MIAGuide

The Best Restaurants In Hollywood

Ceviche, burgers, and adorable penguin-shaped cakes.
A cross section of the lomo saltado sandwich.

photo credit: Tasty Planet

Hollywood is a city that not only seems to fly under the radar but also employs some sort of cloaking device. Sandwiched between Fort Lauderdale and Miami, most people pass it in the blink of an eye—and locals kind of like it that way. You’re almost guaranteed a lack of pretentiousness or needless hype when eating in Hollywood. You’re also guaranteed some excellent food—from a weekend market that will give any fancy food hall a run for its money to the best sate we’ve ever tried.

THE SPOTS

photo credit: Tasty Planet

Salvadoran

Hollywood

$$$$Perfect For:Quick EatsWalk-InsLunchCheap Eats

Pupusatime has some of the best Salvadoran food in South Florida. The bright blue and white restaurant is so small, only about 12 people can fit. Salvadoran memorabilia, floating sombreros, and giant handwritten menus are immediate indicators that you’re in for a fantastic Central American meal. The tiny establishment is run by two women who source ingredients from El Salvador and make nearly everything from scratch. Not only are their pupusas delicious, but they also make incredible tacos, tamales de elote, and hot chocolate. It’s a first choice for when you’re craving pupusas and a warm cup of atol de elote that’s as comforting as a cuddle from a hypoallergenic puppy.

photo credit: CLEVELAND JENNINGS / @EATTHECANVASLLC

Of all the excellent Korean options in Broward County, U Know Korean Bistro requires the shortest commute for a Miamian. This casual restaurant is in a Hollywood strip mall, and it’s worth traveling for, especially if you’ve been craving a massive Korean meal. Portions are big and the menu covers a lot of ground: from one of the best seafood pancakes we’ve ever had to noodle dishes, soups, bibimbap, grilled meat, and more. But the jokbal is worth prioritizing. And unlike many Korean spots in South Florida, they offer a spicy version that’s fried and looks like it was dipped in a volcano. It comes with plastic gloves so you can really rip that meat off the bone with no fear of getting spicy sauce under your fingernails. 

This gloriously old school spot was literally built from various debris and flotsam its owner found on the beach, just a couple of blocks away. And if you love a waterfront dive bar, you'll love it here. The seafood is great—especially the steamed shrimp—but you come to Le Tub for another reason: their massive burger. It’s the size of a softball and truly deserves its own historical designation, as well as a statue inside the state capitol because it’s a legendary South Florida burger. Just expect a wait for a table if you’re coming during the weekend.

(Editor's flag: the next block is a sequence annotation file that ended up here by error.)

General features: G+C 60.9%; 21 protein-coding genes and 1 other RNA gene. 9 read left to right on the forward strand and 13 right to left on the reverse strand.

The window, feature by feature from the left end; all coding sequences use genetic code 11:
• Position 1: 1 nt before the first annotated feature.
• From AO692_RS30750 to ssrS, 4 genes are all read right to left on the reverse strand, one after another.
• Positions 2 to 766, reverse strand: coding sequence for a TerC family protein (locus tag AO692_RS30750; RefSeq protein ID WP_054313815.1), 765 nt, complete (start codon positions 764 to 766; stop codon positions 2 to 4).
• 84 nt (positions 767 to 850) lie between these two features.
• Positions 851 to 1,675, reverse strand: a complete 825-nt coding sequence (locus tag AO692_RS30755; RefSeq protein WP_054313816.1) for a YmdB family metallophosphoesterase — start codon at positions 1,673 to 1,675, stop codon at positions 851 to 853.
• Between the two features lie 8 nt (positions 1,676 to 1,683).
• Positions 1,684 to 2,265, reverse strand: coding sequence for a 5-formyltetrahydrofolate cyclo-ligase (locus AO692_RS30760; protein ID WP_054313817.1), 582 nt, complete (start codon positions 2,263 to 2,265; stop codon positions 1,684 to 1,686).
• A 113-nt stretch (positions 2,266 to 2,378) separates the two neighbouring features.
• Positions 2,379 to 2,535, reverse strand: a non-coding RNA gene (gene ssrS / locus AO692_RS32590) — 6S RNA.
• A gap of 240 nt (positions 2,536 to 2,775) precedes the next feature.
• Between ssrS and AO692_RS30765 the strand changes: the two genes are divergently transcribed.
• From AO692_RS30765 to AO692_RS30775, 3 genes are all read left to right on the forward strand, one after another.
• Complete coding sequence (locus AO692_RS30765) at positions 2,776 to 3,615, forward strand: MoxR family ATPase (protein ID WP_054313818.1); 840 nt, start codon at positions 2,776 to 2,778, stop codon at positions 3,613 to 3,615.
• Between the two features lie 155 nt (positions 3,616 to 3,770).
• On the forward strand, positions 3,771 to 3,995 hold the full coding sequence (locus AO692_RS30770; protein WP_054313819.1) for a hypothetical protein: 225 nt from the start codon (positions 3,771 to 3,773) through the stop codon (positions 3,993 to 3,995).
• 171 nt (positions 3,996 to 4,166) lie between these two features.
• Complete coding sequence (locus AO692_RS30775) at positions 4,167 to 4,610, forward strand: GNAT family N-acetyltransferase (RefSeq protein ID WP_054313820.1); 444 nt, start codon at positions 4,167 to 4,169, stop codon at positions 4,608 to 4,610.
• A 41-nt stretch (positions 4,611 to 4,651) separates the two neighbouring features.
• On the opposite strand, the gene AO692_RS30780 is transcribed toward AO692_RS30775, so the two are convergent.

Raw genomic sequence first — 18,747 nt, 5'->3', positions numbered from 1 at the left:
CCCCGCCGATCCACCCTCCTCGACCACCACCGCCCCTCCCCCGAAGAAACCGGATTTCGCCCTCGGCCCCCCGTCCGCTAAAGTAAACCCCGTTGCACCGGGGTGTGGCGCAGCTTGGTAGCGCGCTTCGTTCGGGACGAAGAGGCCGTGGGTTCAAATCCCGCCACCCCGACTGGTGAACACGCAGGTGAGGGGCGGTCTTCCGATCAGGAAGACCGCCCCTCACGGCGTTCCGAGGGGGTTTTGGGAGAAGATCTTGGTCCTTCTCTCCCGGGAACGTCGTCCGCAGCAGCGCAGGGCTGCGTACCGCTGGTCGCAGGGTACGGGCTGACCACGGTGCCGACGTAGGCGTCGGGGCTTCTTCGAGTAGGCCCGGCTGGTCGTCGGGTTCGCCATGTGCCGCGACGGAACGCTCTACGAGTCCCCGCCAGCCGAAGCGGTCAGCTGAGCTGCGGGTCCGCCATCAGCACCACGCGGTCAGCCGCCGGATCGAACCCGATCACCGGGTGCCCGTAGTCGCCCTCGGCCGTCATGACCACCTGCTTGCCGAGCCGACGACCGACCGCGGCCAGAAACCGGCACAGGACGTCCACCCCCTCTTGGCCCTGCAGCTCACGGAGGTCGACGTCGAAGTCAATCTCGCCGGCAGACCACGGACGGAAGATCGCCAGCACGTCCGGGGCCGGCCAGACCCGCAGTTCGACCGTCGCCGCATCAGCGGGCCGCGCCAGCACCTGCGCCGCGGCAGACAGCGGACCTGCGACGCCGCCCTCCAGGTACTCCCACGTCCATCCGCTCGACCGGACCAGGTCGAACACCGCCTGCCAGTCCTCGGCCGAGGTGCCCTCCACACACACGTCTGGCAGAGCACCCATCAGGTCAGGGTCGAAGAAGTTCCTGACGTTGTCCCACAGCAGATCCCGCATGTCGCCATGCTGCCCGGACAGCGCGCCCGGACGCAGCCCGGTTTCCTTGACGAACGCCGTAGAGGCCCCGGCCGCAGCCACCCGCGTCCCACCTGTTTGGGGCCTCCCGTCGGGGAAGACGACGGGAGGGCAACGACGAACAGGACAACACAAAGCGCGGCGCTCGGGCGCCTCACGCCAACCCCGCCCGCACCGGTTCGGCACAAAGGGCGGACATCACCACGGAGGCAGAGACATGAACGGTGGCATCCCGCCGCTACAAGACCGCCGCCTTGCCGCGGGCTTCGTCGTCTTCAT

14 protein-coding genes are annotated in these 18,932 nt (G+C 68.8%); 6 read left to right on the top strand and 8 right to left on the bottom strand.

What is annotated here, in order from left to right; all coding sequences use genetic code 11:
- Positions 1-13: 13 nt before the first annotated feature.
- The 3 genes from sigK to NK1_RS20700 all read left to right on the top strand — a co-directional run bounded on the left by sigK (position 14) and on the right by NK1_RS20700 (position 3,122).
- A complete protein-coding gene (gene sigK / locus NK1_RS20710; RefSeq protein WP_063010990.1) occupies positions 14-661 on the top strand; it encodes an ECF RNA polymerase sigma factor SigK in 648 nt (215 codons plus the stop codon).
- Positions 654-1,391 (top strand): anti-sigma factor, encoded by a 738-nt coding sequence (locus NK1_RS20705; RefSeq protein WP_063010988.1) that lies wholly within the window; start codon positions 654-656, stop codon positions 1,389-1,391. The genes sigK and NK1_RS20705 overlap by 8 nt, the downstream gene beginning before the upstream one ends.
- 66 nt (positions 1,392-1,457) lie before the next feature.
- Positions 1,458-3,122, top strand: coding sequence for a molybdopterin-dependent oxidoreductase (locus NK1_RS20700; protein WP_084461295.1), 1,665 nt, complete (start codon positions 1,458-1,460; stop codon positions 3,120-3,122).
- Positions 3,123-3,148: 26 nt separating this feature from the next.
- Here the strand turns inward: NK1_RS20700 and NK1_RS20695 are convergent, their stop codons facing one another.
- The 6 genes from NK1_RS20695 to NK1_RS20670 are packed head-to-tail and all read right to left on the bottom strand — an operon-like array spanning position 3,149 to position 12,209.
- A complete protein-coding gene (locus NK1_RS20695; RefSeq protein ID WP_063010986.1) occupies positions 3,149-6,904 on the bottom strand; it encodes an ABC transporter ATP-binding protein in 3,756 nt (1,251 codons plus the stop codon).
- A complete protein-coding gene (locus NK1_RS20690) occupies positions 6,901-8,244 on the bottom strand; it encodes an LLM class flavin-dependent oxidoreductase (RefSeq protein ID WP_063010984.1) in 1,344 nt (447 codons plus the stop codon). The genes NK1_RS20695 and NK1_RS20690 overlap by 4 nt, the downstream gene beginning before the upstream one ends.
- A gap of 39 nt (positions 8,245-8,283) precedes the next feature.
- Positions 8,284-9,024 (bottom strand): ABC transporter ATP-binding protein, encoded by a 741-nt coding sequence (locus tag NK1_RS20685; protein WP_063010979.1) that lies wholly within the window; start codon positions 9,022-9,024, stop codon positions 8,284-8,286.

This fast-casual spot right on Young Circle makes the best Peruvian sandwiches in South Florida. Their pan con chicharrón, a traditional breakfast sandwich available all day, is a must-order. It features crispy slices of deep-fried pork, fried sweet potatoes, and a tangy sarsa criolla. If you’re about that spicy life, definitely order it slathered with their fiery homemade rocoto sauce. The lomo saltado sandwich is also delicious, and they even pack everything separately if you’re doing takeout so nothing gets soggy, not even the fries. If J28 were in Miami, they’d definitely make it on our guide to the best Peruvian restaurants.


Ceviche Dozo is a great choice for an affordable Japanese/Nikkei meal that doesn’t skimp on quality. The whole operation is pretty much a one-woman show, which kind of reminds us of being in a real-life Midnight Diner—except in a strip mall on Hollywood Boulevard. Dozo offers dishes like ceviche, lomo saltado donburi, and great maki with excellent sushi rice. But we keep going back for the hot entrees, like a from-scratch Japanese curry that feels like a velvet blanket in our mouths and comes with super crunchy chicken katsu. The okonomiyaki here is so good too, and packed with tender seafood.


Hollywood is one of the best destinations in South Florida for old-school red sauce Italian-American food, and the epicenter of all that garlicky goodness is at Mimi’s Ravioli on Johnson Street. This is a small Italian-American grocery with its own pasta factory next door. The walls are lined with freezers filled to the brim with Mimi’s own homemade pastas, sauces, and prepared meals. They also have a bakery and pizza oven where you can get fresh ciabatta, calzones, cannoli, and more. The real draw here, though, is Mimi’s homemade mozzarella, which is made fresh every day.

Like many favorites in Hollywood, this cozy Indonesian restaurant got its start at Yellow Green Farmers Market just a few minutes away. The restaurant makes its own tempeh and Indonesian sauces, which you can (and should) take home with you. The menu features an excellent Indonesian fried rice called nasi goreng, which is tinted yellow with turmeric. Our favorite thing to order here, though, is the sate. Krakatoa makes our favorite version in South Florida. The meat (get the lamb) is super tender, assertively spiced, and lightly charred from grilling.


Don Rodone specializes in the best affordable ceviche in Hollywood. The menu is tight, and includes a mean lomo saltado and a couple other dishes. But the ceviche is the star. The regular fish ceviche features certain details you’d find in much pricier versions, like a little tangle of yuyo (seaweed) and choclo kernels scented with anise. The leche de tigre is perfectly balanced, too. You’ll seriously think you’re getting away with paying far too little for such a great ceviche.